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Kovel Protections Upheld | Government Loses Aggressive Arguments for Waiver of Privilege for Controversy Advice

On October 27, the US District Court for the District of Minnesota issued an opinion in United States v. Adams, No. 0:17-cr-00064-DWF-KMM (D. Minn. Oct. 27, 2018), addressing attorney-client privilege issues relevant to accountants working alongside tax attorneys. The court adopted a narrow, nuanced view of the waiver that applies when the taxpayer discloses an accountant’s work to the Internal Revenue Service (IRS) by filing an amended return. In Adams, the taxpayer is facing a 17 count superseding indictment in which the government alleges he spearheaded a scheme to defraud investors in two companies and to embezzle corporate funds for his personal benefit. In late 2017, the government added three counts of tax evasion to the indictment, alleging that amended returns the taxpayer filed in late 2011 for the 2008, 2009 and 2010 tax years were willfully false under IRC § 7206(1). The addition of the tax evasion charges is significant for the government’s...

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Maintaining Confidentiality While Navigating Cross-Border Transactions

Today, taxing authorities across the globe, including the Internal Revenue Service (IRS), are increasing their efforts to gather and share sensitive taxpayer information, often aggressively seeking copies of tax advice, opinions and analysis prepared by counsel and other advisors. In some situations, tax advisors specifically draft their advice to be shared with third parties, but frequently the IRS seeks advice that was always intended to be confidential client communications—for example, drafts and emails containing unfinished analysis and unguarded commentary. Sharing this latter type of advice could be problematic for taxpayers because such advice could be used as a road map for examiners during an audit and may mislead the IRS regarding the strength or weakness of a taxpayer’s reporting positions. Last month, we spoke to tax executives at Tax Executives Institute forums in Houston and Chicago about the IRS’s increased use of treaty requests to obtain US...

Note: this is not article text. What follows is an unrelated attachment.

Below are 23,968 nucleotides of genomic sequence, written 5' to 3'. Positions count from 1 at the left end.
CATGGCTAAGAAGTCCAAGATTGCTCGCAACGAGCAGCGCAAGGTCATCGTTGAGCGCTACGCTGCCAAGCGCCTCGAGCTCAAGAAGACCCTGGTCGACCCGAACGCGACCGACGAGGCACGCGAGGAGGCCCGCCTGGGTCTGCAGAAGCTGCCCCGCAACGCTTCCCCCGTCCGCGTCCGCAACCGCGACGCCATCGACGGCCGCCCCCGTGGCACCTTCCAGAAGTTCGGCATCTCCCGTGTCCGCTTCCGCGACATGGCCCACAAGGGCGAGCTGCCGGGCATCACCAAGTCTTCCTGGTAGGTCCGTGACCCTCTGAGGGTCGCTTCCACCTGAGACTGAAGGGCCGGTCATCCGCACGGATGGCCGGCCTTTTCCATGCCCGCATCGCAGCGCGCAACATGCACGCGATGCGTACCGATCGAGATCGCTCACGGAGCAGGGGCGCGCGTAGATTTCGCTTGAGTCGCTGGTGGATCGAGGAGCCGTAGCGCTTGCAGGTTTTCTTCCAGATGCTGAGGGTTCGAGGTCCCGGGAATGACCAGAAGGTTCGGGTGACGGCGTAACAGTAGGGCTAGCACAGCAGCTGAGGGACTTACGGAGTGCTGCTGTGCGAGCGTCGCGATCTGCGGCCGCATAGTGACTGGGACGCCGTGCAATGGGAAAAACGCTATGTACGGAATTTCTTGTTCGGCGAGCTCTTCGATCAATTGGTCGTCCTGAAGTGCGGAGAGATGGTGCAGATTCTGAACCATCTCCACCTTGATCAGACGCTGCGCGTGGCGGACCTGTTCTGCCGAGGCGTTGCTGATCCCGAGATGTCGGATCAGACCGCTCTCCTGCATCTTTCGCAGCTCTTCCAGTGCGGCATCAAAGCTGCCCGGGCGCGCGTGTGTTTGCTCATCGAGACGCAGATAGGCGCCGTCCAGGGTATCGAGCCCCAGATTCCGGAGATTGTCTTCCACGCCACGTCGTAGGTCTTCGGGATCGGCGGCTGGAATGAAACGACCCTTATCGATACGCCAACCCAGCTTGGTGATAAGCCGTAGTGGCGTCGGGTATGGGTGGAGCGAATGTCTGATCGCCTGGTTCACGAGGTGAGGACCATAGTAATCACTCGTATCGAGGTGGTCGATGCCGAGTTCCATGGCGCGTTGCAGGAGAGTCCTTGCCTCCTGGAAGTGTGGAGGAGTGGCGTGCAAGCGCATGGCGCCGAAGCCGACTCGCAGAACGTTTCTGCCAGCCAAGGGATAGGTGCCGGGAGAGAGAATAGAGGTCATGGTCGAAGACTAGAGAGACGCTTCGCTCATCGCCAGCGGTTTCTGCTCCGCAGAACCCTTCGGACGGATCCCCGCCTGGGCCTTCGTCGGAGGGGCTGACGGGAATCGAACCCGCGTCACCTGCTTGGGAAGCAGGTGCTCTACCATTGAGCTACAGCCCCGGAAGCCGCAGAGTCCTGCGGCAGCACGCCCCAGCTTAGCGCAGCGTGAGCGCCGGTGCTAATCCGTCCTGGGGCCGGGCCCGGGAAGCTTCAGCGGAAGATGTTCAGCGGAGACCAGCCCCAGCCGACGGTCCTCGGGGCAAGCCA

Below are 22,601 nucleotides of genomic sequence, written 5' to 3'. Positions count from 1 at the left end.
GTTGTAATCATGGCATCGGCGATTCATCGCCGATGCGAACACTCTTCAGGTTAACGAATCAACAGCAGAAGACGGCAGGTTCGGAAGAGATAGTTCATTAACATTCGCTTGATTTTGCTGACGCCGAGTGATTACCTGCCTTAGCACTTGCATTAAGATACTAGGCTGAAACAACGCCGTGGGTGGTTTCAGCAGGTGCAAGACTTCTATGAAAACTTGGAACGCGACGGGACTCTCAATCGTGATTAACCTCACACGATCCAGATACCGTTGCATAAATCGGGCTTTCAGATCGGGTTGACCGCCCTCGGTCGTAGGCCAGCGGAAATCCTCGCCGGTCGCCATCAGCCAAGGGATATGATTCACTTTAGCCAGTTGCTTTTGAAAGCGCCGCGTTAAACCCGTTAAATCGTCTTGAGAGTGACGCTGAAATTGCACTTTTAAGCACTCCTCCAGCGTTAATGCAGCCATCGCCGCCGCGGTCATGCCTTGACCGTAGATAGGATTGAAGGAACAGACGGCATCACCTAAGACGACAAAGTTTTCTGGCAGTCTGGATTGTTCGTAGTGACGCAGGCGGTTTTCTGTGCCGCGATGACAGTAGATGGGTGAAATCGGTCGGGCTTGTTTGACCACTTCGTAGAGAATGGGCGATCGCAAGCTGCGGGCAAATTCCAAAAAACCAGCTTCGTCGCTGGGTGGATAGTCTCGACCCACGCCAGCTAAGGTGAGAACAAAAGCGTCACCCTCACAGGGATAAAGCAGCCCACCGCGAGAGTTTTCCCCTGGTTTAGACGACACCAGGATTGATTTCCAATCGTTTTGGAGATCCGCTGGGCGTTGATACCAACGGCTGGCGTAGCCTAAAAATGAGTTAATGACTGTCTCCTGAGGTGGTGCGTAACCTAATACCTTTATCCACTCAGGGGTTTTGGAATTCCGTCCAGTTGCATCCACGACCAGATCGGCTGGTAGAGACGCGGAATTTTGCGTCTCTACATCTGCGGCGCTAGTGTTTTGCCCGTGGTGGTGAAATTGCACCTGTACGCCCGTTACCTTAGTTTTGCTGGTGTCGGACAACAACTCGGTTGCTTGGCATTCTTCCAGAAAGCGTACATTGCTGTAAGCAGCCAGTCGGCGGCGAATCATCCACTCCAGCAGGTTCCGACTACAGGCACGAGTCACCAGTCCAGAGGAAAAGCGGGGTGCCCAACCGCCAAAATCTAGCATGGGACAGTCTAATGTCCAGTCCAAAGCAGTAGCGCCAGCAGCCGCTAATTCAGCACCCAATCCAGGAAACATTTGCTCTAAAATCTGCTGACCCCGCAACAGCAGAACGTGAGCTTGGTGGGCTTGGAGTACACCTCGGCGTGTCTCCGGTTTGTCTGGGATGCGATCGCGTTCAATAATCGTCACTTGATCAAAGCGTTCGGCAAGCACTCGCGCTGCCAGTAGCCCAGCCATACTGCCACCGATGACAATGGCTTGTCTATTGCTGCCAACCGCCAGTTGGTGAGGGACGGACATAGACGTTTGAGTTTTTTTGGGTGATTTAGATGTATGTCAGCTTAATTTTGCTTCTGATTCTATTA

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Appeals Large Case Pilot Program Draws Criticism

In October 2016, the Internal Revenue Service (IRS) revised the Internal Revenue Manual (Manual) 8.6.1.4.4 to provide IRS Appeals Division (Appeals) with discretion to invite representatives from the IRS Examination Division (Exam) and IRS Office of Chief Counsel (Counsel) to the Appeals conference. Many tax practitioners opposed this change, believing that it undermines the independence of Appeals and may lead to a breakdown in the settlement process. In May 2017, the American Bar Association (ABA) Section of Taxation submitted comments recommending the reinstatement of the long-standing Manual provision regarding the limited circumstances for attendance by representatives from Exam and Counsel at settlement conferences. Additionally, the Tax Section’s comments were critical of the practice whereby some Appeals Team Case Leaders (ATCLs) in traditional Appeals cases are “strongly encouraging” IRS Exam and the taxpayer to conduct settlement negotiations...

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